Instead, tonight’s episode felt more like an open-ended question.  Which tactic proves more effective: the top-down approach that The Warblers take, choosing one flawless lead singer and building a perfectly crafted wall around his impeccable vocals, or throwing the rules to the wind a la New Directions?  Who ultimately wins in this challenge: a group made up of ragtag misfits, who create intimacy by walking through the audience, who are “best when they’re loose” – or, a group that would most likely scoff at all this?

I personally love the New Directions because they let their freak flags fly, and even though Brittany’s little storyline with the magic comb probably only exists for the sake of comedy, it speaks volumes: people find the most potent strength in the form of something to believe in.   Is it better to celebrate the “unsung heroes,” to believe that people have “magic in them” (so cute, Artie), to love others “because of and in spite of their flaws” the way Finn loved Rachel? Or, is it better to follow the rules the way Blaine and his crew do?  I know where I stand, but the fact that there was no definitive competition winner makes me think that maybe, when it comes to this question, the jury is still out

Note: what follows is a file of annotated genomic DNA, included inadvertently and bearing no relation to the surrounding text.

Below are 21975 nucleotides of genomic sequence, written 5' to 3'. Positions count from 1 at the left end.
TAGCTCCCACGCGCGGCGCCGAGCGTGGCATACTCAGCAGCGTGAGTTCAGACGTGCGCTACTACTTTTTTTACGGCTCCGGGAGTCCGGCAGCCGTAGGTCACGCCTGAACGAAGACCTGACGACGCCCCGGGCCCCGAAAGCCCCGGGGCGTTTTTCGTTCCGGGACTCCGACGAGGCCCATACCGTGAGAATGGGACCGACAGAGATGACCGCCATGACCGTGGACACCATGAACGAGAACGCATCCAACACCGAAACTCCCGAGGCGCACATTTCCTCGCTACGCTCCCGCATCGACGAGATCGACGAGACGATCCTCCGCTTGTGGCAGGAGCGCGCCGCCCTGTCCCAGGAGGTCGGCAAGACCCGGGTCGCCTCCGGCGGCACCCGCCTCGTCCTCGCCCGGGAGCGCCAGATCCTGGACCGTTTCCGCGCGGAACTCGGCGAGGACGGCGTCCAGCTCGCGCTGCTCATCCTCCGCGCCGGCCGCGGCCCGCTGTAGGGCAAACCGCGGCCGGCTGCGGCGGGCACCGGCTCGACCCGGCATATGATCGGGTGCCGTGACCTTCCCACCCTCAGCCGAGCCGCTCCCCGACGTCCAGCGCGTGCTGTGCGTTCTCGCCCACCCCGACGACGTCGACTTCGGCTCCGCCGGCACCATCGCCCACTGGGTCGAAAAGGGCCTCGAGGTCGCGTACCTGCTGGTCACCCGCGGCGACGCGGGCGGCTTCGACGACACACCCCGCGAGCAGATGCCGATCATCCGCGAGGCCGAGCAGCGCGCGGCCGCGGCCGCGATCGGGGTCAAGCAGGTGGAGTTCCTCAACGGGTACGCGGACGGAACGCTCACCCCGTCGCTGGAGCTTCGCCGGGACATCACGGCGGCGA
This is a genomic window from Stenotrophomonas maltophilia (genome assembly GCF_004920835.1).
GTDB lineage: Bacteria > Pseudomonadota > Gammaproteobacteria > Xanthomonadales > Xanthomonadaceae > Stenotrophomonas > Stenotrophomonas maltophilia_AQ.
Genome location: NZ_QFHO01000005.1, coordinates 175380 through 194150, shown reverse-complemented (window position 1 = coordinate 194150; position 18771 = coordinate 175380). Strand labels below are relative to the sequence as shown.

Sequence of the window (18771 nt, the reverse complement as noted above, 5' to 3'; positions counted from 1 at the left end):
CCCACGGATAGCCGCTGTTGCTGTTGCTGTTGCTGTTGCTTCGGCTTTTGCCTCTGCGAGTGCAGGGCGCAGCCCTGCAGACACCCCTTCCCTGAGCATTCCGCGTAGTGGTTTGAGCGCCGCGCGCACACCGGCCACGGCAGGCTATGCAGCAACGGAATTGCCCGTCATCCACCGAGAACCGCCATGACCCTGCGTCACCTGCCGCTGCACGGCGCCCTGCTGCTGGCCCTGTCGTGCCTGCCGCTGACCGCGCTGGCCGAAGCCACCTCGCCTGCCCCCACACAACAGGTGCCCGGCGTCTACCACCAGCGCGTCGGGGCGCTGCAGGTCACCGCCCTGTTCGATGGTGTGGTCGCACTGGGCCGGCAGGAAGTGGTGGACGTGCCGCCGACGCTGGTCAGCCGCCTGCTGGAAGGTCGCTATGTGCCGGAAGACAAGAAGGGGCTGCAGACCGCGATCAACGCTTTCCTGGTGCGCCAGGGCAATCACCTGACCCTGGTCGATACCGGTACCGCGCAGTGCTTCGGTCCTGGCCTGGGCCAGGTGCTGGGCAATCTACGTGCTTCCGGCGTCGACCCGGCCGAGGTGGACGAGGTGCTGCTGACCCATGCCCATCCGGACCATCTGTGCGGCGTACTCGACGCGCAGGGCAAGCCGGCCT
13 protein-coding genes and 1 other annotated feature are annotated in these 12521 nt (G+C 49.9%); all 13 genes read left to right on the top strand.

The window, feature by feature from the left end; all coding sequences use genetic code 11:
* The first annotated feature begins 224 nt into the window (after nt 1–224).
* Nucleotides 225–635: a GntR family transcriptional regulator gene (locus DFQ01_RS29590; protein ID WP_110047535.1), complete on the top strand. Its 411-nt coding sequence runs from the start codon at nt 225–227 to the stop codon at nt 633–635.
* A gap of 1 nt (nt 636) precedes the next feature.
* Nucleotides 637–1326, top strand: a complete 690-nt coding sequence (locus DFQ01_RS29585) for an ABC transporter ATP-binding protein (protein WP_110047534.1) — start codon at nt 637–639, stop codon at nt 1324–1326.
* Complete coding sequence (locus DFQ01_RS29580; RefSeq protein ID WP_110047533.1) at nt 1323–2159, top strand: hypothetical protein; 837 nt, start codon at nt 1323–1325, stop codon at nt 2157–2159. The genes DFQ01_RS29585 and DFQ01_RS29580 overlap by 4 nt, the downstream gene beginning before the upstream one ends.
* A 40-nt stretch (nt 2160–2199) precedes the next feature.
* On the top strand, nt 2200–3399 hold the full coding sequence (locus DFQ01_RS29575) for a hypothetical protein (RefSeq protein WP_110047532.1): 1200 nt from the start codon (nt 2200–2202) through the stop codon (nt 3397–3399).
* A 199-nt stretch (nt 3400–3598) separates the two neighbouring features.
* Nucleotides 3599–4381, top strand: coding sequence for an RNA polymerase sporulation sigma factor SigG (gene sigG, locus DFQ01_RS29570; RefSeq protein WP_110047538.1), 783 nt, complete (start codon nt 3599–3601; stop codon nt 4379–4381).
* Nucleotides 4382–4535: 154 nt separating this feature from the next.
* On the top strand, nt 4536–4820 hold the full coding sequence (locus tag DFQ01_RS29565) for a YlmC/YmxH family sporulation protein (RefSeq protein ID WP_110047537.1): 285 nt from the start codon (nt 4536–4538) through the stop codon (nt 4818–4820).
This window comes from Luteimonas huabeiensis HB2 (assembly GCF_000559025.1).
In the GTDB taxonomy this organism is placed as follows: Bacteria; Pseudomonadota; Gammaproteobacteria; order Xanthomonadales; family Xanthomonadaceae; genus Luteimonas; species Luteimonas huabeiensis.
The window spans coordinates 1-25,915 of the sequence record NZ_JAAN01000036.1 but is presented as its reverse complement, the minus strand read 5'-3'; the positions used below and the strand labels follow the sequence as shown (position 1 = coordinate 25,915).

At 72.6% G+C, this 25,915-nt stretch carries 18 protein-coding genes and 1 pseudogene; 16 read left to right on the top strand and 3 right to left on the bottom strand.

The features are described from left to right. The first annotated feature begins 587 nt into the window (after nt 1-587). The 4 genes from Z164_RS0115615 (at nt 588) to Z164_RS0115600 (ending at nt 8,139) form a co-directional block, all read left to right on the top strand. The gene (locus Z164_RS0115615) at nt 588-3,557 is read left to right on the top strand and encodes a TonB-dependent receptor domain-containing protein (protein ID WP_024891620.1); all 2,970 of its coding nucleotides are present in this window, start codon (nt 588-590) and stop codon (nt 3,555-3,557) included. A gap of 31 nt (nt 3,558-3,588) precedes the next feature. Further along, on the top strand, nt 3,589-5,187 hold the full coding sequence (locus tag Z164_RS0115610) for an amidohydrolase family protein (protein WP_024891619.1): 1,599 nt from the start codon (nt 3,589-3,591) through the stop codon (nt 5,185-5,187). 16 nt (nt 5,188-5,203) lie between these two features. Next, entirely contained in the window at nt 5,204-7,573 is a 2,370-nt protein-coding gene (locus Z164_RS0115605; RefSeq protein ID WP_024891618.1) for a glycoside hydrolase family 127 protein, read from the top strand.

Best Performance of the Night: I have to give props to almost all of them.   “Don’t Cry For Me, Argentina” because Lea Michele is a friggin’ POWERHOUSE and Chris Colfer’s voice is really improving.  “Hey, Soul Sister” was great because Darren Criss manages to steal hearts with his sheer charisma (if you ask me, he’s kind of screaming to get noticed himself…I don’t hate it.)  “Time Of My Life” featured Dianna Agron’s best vocals to date, and I’ve always seen her as the weakest singer of the bunch.   And “Valerie” was every bit as sassy as Santana herself.

Best Quotes of the Night: None. Where the hell was Sue?

Candy Dish: Remember Mia Thermopolis
Candy Dish: Remember Mia Thermopolis
  • 10614935101348454